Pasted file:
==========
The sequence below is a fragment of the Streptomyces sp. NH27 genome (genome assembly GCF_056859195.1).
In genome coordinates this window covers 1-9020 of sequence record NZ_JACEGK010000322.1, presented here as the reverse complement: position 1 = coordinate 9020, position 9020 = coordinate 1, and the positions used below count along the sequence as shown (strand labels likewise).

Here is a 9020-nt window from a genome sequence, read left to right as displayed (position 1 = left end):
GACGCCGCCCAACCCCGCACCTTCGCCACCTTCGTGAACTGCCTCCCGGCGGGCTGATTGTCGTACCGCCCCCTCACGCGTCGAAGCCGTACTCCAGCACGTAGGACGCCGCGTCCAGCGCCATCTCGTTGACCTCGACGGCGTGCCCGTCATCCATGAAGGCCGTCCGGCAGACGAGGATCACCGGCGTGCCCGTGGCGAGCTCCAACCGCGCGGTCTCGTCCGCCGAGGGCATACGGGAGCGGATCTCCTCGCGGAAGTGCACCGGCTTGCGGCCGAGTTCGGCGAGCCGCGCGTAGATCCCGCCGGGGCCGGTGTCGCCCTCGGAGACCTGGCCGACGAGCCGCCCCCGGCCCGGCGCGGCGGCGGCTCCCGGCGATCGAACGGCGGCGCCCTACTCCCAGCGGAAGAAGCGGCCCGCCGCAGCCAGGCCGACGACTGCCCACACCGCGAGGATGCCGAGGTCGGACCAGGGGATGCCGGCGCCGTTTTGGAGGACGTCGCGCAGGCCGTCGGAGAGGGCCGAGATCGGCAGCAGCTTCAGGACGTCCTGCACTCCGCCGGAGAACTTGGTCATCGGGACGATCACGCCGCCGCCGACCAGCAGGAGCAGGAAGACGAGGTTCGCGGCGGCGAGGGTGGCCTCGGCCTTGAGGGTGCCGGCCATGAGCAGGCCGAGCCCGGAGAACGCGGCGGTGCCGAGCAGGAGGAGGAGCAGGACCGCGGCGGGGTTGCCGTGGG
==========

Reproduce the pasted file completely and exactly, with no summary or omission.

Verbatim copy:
The sequence below is a fragment of the Streptomyces sp. NH27 genome (genome assembly GCF_056859195.1).
In genome coordinates this window covers 1-9020 of sequence record NZ_JACEGK010000322.1, presented here as the reverse complement: position 1 = coordinate 9020, position 9020 = coordinate 1, and the positions used below count along the sequence as shown (strand labels likewise).

Here is a 9020-nt window from a genome sequence, read left to right as displayed (position 1 = left end):
GACGCCGCCCAACCCCGCACCTTCGCCACCTTCGTGAACTGCCTCCCGGCGGGCTGATTGTCGTACCGCCCCCTCACGCGTCGAAGCCGTACTCCAGCACGTAGGACGCCGCGTCCAGCGCCATCTCGTTGACCTCGACGGCGTGCCCGTCATCCATGAAGGCCGTCCGGCAGACGAGGATCACCGGCGTGCCCGTGGCGAGCTCCAACCGCGCGGTCTCGTCCGCCGAGGGCATACGGGAGCGGATCTCCTCGCGGAAGTGCACCGGCTTGCGGCCGAGTTCGGCGAGCCGCGCGTAGATCCCGCCGGGGCCGGTGTCGCCCTCGGAGACCTGGCCGACGAGCCGCCCCCGGCCCGGCGCGGCGGCGGCTCCCGGCGATCGAACGGCGGCGCCCTACTCCCAGCGGAAGAAGCGGCCCGCCGCAGCCAGGCCGACGACTGCCCACACCGCGAGGATGCCGAGGTCGGACCAGGGGATGCCGGCGCCGTTTTGGAGGACGTCGCGCAGGCCGTCGGAGAGGGCCGAGATCGGCAGCAGCTTCAGGACGTCCTGCACTCCGCCGGAGAACTTGGTCATCGGGACGATCACGCCGCCGCCGACCAGCAGGAGCAGGAAGACGAGGTTCGCGGCGGCGAGGGTGGCCTCGGCCTTGAGGGTGCCGGCCATGAGCAGGCCGAGCCCGGAGAACGCGGCGGTGCCGAGCAGGAGGAGGAGCAGGACCGCGGCGGGGTTGCCGTGGG